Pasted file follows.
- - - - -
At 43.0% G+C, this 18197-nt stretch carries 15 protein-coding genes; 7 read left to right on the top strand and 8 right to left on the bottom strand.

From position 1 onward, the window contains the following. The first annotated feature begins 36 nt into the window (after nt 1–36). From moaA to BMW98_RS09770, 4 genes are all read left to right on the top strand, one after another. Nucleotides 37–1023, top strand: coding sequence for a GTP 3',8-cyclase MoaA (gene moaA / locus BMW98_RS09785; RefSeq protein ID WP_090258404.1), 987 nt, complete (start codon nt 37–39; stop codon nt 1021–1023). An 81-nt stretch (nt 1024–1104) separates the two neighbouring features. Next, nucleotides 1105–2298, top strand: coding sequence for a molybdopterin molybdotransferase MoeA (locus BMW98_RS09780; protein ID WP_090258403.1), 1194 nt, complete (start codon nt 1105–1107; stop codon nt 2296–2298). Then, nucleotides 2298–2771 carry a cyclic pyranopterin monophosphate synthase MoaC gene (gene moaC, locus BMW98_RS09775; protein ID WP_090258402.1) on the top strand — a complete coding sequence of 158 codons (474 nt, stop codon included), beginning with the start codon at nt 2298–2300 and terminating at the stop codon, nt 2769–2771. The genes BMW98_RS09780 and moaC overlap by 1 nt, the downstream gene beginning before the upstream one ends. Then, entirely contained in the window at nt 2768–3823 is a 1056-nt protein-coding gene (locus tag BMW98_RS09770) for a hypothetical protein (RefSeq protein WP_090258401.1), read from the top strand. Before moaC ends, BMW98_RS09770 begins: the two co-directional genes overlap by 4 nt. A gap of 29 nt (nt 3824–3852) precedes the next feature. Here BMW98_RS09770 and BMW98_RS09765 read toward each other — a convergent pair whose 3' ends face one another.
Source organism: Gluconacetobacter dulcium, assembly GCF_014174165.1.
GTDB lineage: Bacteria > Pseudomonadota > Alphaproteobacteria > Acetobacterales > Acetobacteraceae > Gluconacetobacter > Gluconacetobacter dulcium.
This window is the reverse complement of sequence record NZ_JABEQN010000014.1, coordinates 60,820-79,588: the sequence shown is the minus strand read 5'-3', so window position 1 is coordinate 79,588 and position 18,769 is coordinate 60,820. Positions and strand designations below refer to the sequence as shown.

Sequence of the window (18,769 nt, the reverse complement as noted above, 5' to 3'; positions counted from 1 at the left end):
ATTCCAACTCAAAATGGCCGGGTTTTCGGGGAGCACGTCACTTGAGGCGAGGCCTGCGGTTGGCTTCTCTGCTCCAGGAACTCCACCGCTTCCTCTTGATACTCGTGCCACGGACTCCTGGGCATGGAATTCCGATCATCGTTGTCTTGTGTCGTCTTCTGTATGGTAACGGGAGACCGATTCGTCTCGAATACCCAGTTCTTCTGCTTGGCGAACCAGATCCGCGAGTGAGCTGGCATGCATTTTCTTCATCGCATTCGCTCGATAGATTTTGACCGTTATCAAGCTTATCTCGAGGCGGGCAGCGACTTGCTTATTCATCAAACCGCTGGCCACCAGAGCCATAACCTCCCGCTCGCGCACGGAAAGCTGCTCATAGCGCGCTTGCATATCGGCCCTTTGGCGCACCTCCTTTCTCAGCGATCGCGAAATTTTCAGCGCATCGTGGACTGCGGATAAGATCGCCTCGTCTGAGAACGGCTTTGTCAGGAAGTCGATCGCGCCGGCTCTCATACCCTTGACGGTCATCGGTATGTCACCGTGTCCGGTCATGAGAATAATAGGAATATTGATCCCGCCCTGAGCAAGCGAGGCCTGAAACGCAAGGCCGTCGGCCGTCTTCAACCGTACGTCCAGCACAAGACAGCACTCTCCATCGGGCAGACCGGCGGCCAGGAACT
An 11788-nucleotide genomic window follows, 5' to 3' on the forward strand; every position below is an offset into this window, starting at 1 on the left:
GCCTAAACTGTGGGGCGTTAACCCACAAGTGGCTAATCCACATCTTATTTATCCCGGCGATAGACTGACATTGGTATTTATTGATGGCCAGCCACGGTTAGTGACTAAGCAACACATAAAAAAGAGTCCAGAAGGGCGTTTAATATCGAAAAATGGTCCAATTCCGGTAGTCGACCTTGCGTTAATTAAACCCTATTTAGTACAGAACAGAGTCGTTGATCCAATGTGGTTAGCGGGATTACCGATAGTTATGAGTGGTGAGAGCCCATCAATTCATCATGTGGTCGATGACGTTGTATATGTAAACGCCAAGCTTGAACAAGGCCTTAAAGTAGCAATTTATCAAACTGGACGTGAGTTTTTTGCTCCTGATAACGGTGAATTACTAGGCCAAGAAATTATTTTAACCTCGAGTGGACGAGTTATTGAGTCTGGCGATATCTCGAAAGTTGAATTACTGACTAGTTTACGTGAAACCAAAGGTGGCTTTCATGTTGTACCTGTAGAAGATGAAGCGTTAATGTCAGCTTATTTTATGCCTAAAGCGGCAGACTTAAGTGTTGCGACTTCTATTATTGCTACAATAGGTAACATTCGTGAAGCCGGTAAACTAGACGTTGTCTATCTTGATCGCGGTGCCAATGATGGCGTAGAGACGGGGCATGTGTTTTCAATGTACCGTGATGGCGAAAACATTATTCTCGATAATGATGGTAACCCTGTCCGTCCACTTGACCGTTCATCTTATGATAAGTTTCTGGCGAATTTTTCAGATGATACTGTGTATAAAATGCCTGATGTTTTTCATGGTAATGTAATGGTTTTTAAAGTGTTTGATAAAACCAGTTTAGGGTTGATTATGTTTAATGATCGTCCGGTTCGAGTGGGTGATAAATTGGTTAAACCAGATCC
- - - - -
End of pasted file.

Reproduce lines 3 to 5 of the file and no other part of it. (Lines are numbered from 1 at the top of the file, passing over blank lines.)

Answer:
Source organism: Gluconacetobacter dulcium, assembly GCF_014174165.1.
GTDB lineage: Bacteria > Pseudomonadota > Alphaproteobacteria > Acetobacterales > Acetobacteraceae > Gluconacetobacter > Gluconacetobacter dulcium.
This window is the reverse complement of sequence record NZ_JABEQN010000014.1, coordinates 60,820-79,588: the sequence shown is the minus strand read 5'-3', so window position 1 is coordinate 79,588 and position 18,769 is coordinate 60,820. Positions and strand designations below refer to the sequence as shown.